Banks unite for pounds 15m savings drive

Banks and insurance companies, which normally vie fiercely with one other for business, are uniting to persuade millions of Britons to safeguard their financial futures.

Banks and insurance companies, which normally vie fiercely with one

other for business, are uniting to persuade millions of Britons to

safeguard their financial futures.



Agencies are being lined up to contest a pounds 15 million campaign,

which would encourage more people to save regularly, take out life

insurance and join pension schemes.



The Savings and Long-Term Risk Project - the result of a year’s secret

work - is intended not only to support Government plans for reform of

the welfare state, but also to help repair the image of the financial

services industry, which was seriously damaged by the pounds 11 billion

pensions mis-selling scandal.



Sandy Leitch, the UK chairman of Zurich Financial Services and the

project’s chairman, said: ’It demonstrates the very real desire of

financial services companies to increase consumer awareness and to

educate and empower their customers.’



Project executives, under the auspices of the Association of British

Insurers, are working with the AAR to draw up a shortlist of agencies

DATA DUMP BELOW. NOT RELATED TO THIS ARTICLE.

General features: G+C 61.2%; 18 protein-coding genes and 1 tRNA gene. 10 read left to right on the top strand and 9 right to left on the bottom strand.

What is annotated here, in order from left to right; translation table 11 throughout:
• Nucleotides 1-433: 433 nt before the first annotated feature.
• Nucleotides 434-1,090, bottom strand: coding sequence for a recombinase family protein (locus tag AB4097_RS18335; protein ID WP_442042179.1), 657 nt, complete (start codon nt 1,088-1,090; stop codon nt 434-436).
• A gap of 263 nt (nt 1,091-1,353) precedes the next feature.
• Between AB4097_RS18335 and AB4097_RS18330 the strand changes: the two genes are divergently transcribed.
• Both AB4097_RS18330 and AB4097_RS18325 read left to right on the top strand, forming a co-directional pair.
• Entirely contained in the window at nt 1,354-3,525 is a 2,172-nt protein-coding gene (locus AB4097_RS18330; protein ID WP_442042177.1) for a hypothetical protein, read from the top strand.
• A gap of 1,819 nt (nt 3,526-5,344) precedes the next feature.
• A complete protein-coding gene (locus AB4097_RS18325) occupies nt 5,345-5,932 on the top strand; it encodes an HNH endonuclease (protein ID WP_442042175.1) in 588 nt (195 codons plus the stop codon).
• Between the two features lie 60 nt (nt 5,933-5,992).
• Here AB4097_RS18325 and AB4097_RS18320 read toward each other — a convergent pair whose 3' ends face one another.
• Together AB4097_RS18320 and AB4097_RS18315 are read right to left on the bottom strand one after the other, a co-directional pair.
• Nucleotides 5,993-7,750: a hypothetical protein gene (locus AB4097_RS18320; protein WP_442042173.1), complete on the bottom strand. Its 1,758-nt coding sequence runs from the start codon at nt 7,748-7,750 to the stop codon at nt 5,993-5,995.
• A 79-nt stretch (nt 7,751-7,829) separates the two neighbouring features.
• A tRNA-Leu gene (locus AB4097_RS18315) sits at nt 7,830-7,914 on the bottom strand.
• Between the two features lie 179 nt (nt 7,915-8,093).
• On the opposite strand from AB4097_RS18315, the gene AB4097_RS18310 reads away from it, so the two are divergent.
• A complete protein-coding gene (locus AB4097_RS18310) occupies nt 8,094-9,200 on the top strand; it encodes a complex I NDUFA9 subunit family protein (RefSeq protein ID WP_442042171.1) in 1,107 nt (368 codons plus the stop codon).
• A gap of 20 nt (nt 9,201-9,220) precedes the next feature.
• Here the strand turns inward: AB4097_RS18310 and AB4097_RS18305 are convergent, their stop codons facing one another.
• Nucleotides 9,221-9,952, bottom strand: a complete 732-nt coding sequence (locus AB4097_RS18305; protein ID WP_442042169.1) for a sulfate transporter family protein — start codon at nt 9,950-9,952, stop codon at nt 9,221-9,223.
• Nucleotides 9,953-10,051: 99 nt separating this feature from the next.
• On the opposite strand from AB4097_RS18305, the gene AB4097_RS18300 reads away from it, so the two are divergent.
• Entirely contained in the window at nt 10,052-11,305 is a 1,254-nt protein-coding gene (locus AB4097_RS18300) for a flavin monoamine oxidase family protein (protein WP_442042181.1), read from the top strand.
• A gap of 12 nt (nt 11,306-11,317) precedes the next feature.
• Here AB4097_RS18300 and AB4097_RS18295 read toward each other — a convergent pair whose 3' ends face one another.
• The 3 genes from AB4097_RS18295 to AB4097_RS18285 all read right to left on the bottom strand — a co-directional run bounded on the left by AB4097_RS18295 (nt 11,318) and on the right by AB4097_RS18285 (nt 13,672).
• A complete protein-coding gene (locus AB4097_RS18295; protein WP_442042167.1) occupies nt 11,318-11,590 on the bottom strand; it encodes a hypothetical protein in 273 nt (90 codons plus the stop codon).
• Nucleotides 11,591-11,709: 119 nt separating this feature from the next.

and media specialists to pitch for the account.



Although their aim is to have the winning agency in place by the end of

next month, no advertising is likely to appear until 2000, when regional

tests will precede a national roll-out.



John Bounds, who has been seconded from Friends Provident to be the

project’s director, said: ’We’re looking for the broadest possible

spread of agencies to pitch.



Having an existing financial services client would be an obvious

advantage.’



The advertising, which will target middle and lower income groups, is

intended to encourage consumers to pay more attention to planning their

financial futures as the Government eases the burden on an overstretched

welfare state.



’There’s a need to encourage more financial literacy and awareness,’

Bounds added. ’However, we won’t be suggesting that a particular form of

investment is right.’



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